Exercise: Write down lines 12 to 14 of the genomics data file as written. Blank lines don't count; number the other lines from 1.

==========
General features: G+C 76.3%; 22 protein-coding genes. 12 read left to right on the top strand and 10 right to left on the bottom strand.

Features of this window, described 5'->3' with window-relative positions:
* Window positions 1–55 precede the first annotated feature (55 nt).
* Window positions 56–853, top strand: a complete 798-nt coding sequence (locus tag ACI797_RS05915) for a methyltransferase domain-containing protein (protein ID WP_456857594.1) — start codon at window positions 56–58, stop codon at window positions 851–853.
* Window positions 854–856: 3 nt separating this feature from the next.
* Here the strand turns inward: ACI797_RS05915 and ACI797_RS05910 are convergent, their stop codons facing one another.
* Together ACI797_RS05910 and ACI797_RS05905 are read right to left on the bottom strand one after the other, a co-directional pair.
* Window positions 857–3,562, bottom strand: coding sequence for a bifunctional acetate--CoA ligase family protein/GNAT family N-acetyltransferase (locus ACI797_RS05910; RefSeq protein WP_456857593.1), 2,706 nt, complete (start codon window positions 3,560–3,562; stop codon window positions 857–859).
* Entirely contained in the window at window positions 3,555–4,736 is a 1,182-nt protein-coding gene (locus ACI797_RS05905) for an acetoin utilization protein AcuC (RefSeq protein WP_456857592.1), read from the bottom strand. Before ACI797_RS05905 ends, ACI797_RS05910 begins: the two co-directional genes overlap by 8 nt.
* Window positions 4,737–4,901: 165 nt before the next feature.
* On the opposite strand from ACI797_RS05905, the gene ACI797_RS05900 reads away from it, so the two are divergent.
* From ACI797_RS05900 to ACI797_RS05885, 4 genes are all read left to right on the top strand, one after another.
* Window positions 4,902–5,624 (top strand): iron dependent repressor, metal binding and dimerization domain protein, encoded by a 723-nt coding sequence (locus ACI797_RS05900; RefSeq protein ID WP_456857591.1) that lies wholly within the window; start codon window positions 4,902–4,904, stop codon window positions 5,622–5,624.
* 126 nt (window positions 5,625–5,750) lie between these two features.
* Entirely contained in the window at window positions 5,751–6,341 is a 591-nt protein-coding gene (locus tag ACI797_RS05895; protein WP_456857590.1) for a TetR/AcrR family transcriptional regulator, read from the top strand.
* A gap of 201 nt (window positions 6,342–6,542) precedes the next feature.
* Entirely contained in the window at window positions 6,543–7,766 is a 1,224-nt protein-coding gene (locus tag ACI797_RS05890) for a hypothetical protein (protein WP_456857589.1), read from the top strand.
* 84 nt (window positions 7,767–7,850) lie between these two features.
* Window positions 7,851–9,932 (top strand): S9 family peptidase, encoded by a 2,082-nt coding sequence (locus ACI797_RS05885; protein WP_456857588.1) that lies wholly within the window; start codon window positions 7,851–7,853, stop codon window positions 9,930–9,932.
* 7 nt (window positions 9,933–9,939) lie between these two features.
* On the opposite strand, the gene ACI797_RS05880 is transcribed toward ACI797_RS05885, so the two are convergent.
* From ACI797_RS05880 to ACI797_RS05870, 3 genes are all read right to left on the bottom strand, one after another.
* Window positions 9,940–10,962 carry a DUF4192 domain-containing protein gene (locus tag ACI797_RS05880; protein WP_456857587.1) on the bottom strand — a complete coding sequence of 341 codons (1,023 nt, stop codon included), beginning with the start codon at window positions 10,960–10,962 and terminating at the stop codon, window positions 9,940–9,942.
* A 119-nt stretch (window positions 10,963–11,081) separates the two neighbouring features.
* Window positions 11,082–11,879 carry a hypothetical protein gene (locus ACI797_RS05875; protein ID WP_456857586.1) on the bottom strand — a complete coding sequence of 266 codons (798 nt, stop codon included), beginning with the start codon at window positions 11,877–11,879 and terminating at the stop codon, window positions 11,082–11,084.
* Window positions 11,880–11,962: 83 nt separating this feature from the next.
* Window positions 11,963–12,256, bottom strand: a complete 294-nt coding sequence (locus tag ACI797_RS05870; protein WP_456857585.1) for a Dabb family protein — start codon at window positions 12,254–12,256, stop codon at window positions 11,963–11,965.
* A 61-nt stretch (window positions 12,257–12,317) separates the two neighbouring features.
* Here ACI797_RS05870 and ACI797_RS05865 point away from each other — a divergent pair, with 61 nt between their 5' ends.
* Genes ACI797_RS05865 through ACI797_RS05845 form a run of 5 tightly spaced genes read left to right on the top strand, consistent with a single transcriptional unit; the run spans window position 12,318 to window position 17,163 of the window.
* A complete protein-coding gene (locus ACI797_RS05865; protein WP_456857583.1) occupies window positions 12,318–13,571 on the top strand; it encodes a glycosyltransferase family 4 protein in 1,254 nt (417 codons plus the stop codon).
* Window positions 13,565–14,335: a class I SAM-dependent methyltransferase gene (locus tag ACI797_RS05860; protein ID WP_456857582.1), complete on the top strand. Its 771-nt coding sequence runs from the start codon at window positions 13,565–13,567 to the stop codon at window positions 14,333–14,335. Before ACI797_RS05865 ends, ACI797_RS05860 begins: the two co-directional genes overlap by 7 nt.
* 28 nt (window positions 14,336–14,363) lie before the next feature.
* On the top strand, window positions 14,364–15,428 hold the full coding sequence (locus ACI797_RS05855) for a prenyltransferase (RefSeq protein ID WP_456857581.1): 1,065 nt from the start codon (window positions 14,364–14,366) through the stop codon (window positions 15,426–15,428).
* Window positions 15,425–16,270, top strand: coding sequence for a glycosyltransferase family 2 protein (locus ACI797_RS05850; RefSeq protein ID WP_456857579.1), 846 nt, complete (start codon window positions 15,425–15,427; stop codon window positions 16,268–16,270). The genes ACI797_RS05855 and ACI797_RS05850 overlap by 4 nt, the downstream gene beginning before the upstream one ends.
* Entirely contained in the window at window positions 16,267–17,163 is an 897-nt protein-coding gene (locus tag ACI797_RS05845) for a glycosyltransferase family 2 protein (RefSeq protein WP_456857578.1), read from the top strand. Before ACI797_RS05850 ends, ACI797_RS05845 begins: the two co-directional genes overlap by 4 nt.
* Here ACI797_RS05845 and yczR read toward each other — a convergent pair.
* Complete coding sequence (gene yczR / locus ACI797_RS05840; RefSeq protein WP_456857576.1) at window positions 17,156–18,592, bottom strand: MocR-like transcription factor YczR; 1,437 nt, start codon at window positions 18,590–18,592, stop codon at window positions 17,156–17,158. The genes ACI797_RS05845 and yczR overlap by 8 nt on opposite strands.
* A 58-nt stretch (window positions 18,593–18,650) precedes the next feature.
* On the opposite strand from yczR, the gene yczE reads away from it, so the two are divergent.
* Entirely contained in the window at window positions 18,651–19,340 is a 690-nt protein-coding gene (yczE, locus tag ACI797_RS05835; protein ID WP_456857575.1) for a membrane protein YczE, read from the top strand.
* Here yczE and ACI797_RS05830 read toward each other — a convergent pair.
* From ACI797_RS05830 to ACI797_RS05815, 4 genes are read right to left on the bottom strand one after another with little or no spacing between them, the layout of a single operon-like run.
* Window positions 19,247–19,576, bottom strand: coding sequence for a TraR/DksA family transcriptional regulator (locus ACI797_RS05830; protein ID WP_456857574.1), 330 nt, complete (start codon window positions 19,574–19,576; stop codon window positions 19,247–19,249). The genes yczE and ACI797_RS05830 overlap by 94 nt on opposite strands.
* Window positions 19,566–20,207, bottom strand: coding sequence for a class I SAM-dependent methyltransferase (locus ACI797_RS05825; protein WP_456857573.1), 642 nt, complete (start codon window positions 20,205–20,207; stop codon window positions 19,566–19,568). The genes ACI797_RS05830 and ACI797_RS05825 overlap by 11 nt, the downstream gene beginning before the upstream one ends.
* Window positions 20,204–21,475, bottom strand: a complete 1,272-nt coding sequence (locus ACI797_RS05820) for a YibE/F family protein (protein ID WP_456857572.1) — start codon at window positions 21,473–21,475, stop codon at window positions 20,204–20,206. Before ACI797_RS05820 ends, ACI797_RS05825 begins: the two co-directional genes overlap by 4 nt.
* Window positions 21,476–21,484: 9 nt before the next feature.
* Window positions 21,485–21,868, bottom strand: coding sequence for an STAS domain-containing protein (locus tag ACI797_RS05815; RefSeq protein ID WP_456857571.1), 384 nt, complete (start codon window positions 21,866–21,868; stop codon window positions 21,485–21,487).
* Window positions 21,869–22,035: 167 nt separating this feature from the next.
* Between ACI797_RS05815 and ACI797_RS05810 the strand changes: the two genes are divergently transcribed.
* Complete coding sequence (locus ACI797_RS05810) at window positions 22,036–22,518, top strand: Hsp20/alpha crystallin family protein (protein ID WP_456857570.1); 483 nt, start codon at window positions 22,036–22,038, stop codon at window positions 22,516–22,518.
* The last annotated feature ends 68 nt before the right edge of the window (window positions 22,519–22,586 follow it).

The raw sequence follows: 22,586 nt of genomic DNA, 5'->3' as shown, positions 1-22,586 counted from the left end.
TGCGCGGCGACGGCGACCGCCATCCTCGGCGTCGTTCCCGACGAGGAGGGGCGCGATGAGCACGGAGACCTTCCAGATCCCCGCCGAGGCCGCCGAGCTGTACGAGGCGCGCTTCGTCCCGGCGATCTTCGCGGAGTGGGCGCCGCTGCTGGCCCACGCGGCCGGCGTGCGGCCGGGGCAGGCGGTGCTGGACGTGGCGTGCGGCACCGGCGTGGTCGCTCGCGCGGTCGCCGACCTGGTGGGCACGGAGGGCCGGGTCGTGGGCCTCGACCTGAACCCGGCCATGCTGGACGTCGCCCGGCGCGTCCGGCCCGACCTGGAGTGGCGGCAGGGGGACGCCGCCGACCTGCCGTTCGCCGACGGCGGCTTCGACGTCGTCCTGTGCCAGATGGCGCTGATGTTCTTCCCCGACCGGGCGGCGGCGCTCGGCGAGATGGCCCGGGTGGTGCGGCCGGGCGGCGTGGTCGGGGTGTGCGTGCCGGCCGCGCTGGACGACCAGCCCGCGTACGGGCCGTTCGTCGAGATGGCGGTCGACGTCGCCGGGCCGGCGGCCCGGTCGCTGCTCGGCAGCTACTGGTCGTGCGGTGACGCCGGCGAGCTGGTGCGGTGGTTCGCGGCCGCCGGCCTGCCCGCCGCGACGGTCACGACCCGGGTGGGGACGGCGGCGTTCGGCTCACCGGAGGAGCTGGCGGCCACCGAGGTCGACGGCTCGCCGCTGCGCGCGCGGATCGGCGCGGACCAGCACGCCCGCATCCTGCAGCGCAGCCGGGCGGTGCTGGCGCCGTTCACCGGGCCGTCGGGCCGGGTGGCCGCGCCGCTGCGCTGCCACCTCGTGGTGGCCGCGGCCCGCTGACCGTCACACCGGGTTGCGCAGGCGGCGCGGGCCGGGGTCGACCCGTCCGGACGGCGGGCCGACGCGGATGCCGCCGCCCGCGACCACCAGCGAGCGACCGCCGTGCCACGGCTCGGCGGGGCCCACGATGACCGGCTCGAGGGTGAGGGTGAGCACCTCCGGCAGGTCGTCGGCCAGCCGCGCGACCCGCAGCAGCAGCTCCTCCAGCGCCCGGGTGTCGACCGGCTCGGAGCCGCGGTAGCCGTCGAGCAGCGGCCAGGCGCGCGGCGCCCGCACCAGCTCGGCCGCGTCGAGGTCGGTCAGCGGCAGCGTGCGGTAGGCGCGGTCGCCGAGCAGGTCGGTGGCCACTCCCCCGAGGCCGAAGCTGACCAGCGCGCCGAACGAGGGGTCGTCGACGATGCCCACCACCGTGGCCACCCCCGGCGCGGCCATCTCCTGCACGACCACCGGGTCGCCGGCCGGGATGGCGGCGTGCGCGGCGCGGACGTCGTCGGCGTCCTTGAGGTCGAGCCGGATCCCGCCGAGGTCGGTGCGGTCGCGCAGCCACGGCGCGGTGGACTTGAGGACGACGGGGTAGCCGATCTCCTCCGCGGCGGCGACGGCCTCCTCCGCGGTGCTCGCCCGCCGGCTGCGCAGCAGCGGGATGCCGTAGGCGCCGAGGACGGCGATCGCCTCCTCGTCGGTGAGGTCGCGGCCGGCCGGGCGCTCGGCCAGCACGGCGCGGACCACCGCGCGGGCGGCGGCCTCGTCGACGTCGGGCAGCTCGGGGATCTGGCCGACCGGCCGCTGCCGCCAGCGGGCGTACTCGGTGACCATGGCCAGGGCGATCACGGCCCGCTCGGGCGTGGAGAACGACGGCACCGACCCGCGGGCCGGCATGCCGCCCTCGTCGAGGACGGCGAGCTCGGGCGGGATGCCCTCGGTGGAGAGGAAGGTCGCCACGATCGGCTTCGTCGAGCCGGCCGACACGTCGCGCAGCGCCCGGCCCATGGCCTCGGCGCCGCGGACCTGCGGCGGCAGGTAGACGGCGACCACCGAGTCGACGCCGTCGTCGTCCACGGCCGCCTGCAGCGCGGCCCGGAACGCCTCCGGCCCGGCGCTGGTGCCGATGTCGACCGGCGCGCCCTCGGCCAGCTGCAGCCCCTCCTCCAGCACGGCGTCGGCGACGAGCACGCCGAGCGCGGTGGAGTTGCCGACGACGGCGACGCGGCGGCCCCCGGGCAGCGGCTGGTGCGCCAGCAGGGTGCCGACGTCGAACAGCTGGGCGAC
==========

* From ACI797_RS05900 to ACI797_RS05885, 4 genes are all read left to right on the top strand, one after another.
* Window positions 4,902–5,624 (top strand): iron dependent repressor, metal binding and dimerization domain protein, encoded by a 723-nt coding sequence (locus ACI797_RS05900; RefSeq protein ID WP_456857591.1) that lies wholly within the window; start codon window positions 4,902–4,904, stop codon window positions 5,622–5,624.
* 126 nt (window positions 5,625–5,750) lie between these two features.